In insects and other ectotherms, cold temperatures cause a coma resulting from loss of neuromuscular function, during which ionic and metabolic homeostasis are progressively lost. Cold adaptation improves homeostasis during cold exposure, but the ultimate targets of selection are still an open question. Cold acclimation and adaptation remodels mitochondrial metabolism in insects, suggesting that aerobic energy production during cold exposure could be a target of selection. Here, we test the hypothesis that cold adaptation improves the ability to maintain rates of aerobic energy production during cold exposure by using 31 P NMR on live flies. Using lines of Drosophila melanogaster artificially selected for fast and slow recovery from a cold coma, we show that cold exposure does not lower ATP levels and that cold adaptation does not alter aerobic ATP production during cold exposure. Cold-hardy and cold-susceptible lines both experienced a brief transition to anaerobic metabolism during cooling, but this was rapidly reversed during cold exposure, suggesting that oxidative phosphorylation was sufficient to meet energy demands below the critical thermal minimum, even in cold-susceptible flies. We thus reject the hypothesis that performance under mild low temperatures is set by aerobic ATP supply limitations in D. melanogaster, excluding oxygen and capacity limitation as a weak link in energy supply. This work suggests that the modulations to mitochondrial metabolism resulting from cold acclimation or adaptation may arise from selection on a biosynthetic product(s) of those pathways rather than selection on ATP supply during cold exposure.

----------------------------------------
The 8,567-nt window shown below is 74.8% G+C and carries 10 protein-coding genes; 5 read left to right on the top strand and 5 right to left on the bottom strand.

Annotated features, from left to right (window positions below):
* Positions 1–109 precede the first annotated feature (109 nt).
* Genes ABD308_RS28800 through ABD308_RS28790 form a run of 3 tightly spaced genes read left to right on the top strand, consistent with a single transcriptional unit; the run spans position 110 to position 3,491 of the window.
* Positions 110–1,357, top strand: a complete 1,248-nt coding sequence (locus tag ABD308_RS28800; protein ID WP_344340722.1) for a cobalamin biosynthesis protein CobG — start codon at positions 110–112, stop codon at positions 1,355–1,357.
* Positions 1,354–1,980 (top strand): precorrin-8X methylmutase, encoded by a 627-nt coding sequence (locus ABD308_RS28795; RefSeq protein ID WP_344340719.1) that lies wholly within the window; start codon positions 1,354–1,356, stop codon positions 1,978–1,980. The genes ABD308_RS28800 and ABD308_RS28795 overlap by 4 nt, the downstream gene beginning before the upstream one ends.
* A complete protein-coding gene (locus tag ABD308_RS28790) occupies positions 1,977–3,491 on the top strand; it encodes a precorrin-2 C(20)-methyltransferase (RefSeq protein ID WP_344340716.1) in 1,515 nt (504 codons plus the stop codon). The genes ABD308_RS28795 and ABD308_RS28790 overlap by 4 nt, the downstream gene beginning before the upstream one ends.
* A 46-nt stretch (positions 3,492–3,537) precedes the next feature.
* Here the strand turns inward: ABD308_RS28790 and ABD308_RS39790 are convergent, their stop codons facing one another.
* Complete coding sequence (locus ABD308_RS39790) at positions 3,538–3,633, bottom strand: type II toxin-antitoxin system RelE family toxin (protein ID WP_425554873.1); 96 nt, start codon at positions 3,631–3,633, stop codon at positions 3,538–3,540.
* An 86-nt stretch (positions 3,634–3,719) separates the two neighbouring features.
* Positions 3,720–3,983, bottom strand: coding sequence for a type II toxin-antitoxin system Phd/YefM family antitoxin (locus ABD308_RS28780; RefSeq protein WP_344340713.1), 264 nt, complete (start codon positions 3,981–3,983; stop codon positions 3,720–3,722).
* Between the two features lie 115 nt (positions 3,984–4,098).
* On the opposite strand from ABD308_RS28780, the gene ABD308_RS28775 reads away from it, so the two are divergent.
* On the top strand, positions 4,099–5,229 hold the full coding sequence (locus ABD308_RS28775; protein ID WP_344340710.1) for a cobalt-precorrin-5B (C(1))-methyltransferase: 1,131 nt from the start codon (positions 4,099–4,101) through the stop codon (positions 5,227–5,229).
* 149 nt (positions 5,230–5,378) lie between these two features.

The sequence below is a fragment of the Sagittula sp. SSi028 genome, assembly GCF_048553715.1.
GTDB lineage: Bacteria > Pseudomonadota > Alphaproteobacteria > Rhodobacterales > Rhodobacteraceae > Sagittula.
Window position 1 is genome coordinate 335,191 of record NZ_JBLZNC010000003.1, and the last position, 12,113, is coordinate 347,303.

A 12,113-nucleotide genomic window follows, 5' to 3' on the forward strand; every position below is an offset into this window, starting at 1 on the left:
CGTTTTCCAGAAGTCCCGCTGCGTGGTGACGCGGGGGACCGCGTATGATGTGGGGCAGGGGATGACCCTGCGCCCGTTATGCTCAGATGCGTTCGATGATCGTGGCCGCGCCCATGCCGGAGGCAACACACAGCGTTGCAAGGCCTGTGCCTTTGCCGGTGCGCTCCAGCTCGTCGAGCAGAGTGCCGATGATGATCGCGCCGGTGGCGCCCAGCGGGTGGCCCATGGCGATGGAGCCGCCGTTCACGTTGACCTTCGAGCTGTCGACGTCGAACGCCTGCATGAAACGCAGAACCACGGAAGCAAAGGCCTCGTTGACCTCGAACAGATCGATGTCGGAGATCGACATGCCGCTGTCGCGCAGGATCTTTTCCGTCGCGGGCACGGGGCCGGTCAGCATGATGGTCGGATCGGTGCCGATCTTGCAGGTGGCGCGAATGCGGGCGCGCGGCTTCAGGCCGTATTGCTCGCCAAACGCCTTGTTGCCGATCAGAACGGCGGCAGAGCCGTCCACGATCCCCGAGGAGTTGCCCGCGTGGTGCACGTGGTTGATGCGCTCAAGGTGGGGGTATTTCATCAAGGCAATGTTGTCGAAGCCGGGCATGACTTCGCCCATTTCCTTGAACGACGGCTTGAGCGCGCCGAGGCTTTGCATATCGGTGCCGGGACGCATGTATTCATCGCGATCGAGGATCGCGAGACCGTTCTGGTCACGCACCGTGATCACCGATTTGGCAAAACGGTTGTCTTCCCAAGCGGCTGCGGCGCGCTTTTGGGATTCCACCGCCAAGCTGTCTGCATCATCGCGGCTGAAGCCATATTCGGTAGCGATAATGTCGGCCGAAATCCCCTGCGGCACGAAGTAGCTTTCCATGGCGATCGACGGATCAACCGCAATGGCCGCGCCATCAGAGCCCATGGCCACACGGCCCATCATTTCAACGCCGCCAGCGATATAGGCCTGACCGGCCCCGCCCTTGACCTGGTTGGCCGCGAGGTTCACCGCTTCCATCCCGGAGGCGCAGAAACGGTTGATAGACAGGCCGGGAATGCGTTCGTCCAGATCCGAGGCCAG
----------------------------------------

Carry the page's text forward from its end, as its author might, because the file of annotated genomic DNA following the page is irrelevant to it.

Keywords: chill coma; energetics; insect; oxygen limitation; thermal tolerance.
© 2018 International Society of Zoological Sciences, Institute of Zoology/Chinese Academy of Sciences and John Wiley & Sons Australia, Ltd.